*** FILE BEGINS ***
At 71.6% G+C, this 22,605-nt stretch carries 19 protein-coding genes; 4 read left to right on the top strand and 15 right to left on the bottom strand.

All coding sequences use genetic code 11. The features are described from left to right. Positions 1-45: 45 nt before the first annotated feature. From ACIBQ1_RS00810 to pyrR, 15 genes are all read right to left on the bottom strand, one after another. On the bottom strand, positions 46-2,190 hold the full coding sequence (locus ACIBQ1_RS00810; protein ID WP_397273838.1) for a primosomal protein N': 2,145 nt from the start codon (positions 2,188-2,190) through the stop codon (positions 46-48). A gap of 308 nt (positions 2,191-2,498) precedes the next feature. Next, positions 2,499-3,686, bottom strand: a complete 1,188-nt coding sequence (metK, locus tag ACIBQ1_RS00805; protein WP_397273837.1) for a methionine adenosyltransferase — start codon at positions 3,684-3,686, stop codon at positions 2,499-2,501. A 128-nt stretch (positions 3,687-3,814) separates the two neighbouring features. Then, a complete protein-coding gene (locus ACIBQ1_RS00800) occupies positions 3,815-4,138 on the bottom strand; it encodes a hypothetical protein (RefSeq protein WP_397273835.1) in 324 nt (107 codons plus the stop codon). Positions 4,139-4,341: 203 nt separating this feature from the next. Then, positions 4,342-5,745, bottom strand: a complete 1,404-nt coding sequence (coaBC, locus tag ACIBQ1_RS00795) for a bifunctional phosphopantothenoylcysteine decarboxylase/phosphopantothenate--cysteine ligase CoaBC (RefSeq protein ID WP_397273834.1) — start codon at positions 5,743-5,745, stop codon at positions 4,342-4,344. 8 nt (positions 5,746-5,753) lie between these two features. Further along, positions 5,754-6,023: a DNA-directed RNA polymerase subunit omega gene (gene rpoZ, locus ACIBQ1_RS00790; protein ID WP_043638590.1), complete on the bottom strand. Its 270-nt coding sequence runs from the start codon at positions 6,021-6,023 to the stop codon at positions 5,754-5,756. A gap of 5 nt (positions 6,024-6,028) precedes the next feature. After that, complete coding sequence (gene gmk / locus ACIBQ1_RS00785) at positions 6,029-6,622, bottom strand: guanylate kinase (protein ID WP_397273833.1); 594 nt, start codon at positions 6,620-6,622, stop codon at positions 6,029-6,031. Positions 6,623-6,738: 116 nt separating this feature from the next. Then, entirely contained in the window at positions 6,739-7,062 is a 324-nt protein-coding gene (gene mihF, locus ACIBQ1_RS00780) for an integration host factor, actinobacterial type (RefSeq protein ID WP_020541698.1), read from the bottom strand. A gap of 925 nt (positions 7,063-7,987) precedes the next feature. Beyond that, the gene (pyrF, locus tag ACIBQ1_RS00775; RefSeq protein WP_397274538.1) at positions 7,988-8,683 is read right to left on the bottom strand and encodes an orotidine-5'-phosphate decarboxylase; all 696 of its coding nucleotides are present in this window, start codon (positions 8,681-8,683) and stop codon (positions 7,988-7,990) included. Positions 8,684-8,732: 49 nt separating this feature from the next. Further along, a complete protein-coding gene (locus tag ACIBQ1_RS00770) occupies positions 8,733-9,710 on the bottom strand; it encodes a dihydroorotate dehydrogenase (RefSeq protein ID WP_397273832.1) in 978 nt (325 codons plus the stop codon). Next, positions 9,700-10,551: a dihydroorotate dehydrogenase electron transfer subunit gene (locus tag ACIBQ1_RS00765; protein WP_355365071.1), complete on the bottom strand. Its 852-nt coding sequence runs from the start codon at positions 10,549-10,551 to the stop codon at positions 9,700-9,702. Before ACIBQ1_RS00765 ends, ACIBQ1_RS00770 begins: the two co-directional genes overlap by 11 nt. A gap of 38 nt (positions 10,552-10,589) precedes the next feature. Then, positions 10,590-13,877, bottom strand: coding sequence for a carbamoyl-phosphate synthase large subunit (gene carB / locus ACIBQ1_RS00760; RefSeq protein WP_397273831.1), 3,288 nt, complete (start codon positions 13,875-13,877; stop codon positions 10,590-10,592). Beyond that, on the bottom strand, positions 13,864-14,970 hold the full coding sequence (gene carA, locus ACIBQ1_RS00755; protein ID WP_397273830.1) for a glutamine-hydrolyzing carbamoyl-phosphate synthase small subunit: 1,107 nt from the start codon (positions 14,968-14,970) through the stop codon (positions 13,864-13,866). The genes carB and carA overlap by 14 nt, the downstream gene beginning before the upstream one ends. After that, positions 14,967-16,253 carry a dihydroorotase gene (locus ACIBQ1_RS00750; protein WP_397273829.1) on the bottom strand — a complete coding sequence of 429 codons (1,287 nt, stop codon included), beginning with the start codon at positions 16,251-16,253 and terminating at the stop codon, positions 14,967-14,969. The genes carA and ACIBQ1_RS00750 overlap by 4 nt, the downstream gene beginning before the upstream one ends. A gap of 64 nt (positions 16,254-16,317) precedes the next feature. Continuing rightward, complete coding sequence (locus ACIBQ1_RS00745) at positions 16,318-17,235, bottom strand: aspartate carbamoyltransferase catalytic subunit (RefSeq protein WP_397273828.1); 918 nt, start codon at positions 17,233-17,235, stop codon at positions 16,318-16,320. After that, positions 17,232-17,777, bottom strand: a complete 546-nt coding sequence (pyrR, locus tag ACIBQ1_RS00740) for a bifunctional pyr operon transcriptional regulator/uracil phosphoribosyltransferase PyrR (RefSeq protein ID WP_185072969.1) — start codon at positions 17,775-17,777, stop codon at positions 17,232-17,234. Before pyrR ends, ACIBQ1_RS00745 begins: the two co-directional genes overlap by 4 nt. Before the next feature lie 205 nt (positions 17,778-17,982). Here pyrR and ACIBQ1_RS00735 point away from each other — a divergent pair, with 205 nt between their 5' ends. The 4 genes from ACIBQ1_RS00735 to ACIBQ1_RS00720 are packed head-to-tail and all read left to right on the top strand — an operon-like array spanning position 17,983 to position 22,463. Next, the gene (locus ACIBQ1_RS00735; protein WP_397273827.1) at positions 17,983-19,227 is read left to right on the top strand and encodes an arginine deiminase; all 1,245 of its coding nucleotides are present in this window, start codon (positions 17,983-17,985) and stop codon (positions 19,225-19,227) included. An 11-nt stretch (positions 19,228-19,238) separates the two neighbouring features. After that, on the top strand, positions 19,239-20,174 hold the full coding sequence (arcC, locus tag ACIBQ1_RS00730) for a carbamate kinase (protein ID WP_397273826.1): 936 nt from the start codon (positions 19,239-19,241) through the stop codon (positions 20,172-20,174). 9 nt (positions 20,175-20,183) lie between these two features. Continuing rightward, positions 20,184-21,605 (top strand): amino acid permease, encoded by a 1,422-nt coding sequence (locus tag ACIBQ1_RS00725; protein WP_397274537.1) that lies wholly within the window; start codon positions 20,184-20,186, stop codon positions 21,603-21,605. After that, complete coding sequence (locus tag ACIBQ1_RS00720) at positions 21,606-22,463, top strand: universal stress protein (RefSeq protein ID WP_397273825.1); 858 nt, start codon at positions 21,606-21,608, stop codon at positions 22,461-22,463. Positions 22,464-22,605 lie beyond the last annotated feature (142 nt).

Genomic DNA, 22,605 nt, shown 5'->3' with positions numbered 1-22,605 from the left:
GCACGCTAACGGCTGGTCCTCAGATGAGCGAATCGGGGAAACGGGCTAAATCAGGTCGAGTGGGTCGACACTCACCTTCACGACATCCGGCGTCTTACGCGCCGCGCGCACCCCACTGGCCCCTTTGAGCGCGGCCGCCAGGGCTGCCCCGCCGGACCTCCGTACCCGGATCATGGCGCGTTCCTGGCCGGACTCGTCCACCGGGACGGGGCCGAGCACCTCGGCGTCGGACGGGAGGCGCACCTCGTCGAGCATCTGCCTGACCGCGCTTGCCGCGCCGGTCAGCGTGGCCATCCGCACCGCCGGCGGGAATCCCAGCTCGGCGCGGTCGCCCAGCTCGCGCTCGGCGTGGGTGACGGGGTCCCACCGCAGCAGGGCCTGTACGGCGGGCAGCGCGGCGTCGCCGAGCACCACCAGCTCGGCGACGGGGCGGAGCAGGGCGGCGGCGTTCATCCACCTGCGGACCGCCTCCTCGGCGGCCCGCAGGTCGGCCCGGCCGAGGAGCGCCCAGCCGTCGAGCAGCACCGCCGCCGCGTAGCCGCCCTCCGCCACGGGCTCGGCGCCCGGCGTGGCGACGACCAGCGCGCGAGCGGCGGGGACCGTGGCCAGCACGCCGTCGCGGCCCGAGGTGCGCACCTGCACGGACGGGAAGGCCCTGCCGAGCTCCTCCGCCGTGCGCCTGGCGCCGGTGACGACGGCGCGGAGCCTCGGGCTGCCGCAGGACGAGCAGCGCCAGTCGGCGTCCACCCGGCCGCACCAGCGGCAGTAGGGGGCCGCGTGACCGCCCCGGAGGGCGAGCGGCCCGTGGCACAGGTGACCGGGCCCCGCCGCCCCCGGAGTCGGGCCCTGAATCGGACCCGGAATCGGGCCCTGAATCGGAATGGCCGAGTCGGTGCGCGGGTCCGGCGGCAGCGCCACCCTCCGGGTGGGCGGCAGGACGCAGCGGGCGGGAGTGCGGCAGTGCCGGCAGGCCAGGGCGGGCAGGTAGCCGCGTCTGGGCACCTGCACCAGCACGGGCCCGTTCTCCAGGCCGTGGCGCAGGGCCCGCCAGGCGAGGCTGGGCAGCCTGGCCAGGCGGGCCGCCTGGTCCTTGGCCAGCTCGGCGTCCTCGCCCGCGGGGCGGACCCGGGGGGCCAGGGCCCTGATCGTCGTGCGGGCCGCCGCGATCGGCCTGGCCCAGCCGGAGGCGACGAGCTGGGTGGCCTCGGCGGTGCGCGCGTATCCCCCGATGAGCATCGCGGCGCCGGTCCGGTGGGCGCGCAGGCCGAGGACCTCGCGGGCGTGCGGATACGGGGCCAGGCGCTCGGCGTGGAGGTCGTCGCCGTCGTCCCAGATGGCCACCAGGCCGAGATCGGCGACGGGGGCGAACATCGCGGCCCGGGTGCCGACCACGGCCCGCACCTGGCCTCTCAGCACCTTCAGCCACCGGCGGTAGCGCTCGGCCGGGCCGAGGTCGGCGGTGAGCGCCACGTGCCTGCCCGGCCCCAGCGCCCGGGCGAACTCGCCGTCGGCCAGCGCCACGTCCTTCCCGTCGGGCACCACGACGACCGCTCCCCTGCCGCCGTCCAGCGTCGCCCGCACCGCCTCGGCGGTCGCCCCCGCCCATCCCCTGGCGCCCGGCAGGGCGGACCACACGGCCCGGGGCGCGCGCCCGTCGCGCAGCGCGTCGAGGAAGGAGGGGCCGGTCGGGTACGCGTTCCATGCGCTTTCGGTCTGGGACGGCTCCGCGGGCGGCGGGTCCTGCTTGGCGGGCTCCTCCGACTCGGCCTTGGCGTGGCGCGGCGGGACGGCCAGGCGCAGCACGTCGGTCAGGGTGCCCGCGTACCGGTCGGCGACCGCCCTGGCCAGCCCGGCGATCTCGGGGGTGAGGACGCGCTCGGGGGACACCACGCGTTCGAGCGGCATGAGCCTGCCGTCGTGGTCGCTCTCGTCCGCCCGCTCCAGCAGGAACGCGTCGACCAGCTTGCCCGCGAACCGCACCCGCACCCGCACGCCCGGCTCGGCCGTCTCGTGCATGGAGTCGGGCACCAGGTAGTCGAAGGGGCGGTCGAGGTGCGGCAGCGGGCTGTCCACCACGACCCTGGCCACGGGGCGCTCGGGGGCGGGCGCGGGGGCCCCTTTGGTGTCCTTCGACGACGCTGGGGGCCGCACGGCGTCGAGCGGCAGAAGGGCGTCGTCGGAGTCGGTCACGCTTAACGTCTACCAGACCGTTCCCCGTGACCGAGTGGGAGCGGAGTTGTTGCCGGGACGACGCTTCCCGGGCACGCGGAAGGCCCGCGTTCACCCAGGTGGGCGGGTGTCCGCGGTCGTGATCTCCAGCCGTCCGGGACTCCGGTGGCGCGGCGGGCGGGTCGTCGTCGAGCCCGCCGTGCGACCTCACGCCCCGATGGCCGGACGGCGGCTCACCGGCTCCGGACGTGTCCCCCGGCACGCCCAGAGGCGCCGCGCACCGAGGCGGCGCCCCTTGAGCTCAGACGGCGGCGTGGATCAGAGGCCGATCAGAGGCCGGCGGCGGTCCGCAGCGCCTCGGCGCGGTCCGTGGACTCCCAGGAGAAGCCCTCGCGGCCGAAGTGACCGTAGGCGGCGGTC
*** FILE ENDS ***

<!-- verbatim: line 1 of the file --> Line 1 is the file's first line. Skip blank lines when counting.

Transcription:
At 71.6% G+C, this 22,605-nt stretch carries 19 protein-coding genes; 4 read left to right on the top strand and 15 right to left on the bottom strand.